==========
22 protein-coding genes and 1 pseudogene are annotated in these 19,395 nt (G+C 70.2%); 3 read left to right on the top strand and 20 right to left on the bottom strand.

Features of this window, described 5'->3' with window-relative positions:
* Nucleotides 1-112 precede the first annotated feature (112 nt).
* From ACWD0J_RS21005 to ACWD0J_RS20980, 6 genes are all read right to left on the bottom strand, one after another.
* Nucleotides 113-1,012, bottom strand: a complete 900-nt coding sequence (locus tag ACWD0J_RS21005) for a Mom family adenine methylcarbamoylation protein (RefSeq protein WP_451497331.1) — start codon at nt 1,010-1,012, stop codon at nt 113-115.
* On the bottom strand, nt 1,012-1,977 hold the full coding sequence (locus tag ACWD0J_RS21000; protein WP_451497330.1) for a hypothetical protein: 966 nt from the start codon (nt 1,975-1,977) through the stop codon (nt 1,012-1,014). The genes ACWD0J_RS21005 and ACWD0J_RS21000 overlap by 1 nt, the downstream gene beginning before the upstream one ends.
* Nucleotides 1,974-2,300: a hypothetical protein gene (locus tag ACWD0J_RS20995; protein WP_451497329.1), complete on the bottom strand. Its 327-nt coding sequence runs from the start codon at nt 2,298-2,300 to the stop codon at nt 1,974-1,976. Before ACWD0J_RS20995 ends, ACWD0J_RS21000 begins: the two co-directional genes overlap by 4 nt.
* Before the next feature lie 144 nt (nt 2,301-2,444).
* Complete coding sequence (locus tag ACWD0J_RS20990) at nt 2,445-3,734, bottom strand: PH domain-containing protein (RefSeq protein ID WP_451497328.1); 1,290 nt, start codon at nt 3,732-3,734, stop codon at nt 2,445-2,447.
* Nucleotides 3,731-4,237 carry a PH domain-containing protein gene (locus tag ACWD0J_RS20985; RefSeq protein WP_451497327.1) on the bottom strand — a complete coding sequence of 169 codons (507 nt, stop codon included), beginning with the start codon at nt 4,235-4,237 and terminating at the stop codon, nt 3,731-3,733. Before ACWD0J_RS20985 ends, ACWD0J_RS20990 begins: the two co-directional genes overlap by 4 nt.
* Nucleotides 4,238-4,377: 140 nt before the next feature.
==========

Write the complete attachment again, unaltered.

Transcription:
22 protein-coding genes and 1 pseudogene are annotated in these 19,395 nt (G+C 70.2%); 3 read left to right on the top strand and 20 right to left on the bottom strand.

Features of this window, described 5'->3' with window-relative positions:
* Nucleotides 1-112 precede the first annotated feature (112 nt).
* From ACWD0J_RS21005 to ACWD0J_RS20980, 6 genes are all read right to left on the bottom strand, one after another.
* Nucleotides 113-1,012, bottom strand: a complete 900-nt coding sequence (locus tag ACWD0J_RS21005) for a Mom family adenine methylcarbamoylation protein (RefSeq protein WP_451497331.1) — start codon at nt 1,010-1,012, stop codon at nt 113-115.
* On the bottom strand, nt 1,012-1,977 hold the full coding sequence (locus tag ACWD0J_RS21000; protein WP_451497330.1) for a hypothetical protein: 966 nt from the start codon (nt 1,975-1,977) through the stop codon (nt 1,012-1,014). The genes ACWD0J_RS21005 and ACWD0J_RS21000 overlap by 1 nt, the downstream gene beginning before the upstream one ends.
* Nucleotides 1,974-2,300: a hypothetical protein gene (locus tag ACWD0J_RS20995; protein WP_451497329.1), complete on the bottom strand. Its 327-nt coding sequence runs from the start codon at nt 2,298-2,300 to the stop codon at nt 1,974-1,976. Before ACWD0J_RS20995 ends, ACWD0J_RS21000 begins: the two co-directional genes overlap by 4 nt.
* Before the next feature lie 144 nt (nt 2,301-2,444).
* Complete coding sequence (locus tag ACWD0J_RS20990) at nt 2,445-3,734, bottom strand: PH domain-containing protein (RefSeq protein ID WP_451497328.1); 1,290 nt, start codon at nt 3,732-3,734, stop codon at nt 2,445-2,447.
* Nucleotides 3,731-4,237 carry a PH domain-containing protein gene (locus tag ACWD0J_RS20985; RefSeq protein WP_451497327.1) on the bottom strand — a complete coding sequence of 169 codons (507 nt, stop codon included), beginning with the start codon at nt 4,235-4,237 and terminating at the stop codon, nt 3,731-3,733. Before ACWD0J_RS20985 ends, ACWD0J_RS20990 begins: the two co-directional genes overlap by 4 nt.
* Nucleotides 4,238-4,377: 140 nt before the next feature.